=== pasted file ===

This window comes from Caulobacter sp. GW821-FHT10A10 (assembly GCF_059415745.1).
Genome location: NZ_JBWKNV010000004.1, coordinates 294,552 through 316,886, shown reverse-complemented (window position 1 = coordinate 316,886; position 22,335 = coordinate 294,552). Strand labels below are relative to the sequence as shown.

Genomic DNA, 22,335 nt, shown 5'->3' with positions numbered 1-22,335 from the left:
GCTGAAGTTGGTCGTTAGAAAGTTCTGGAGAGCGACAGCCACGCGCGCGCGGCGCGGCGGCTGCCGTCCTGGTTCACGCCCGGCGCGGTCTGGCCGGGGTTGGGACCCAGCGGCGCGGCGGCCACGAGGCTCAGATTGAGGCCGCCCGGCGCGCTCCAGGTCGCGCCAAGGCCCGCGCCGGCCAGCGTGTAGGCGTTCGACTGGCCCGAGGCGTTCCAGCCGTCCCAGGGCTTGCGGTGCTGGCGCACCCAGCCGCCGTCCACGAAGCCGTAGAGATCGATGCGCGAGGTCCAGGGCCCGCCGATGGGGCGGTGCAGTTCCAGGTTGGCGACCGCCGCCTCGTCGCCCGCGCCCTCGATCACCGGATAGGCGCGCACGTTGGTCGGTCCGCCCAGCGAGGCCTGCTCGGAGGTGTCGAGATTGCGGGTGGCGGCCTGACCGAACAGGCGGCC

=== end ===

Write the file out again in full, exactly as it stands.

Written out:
This window comes from Caulobacter sp. GW821-FHT10A10 (assembly GCF_059415745.1).
Genome location: NZ_JBWKNV010000004.1, coordinates 294,552 through 316,886, shown reverse-complemented (window position 1 = coordinate 316,886; position 22,335 = coordinate 294,552). Strand labels below are relative to the sequence as shown.

Genomic DNA, 22,335 nt, shown 5'->3' with positions numbered 1-22,335 from the left:
GCTGAAGTTGGTCGTTAGAAAGTTCTGGAGAGCGACAGCCACGCGCGCGCGGCGCGGCGGCTGCCGTCCTGGTTCACGCCCGGCGCGGTCTGGCCGGGGTTGGGACCCAGCGGCGCGGCGGCCACGAGGCTCAGATTGAGGCCGCCCGGCGCGCTCCAGGTCGCGCCAAGGCCCGCGCCGGCCAGCGTGTAGGCGTTCGACTGGCCCGAGGCGTTCCAGCCGTCCCAGGGCTTGCGGTGCTGGCGCACCCAGCCGCCGTCCACGAAGCCGTAGAGATCGATGCGCGAGGTCCAGGGCCCGCCGATGGGGCGGTGCAGTTCCAGGTTGGCGACCGCCGCCTCGTCGCCCGCGCCCTCGATCACCGGATAGGCGCGCACGTTGGTCGGTCCGCCCAGCGAGGCCTGCTCGGAGGTGTCGAGATTGCGGGTGGCGGCCTGACCGAACAGGCGGCC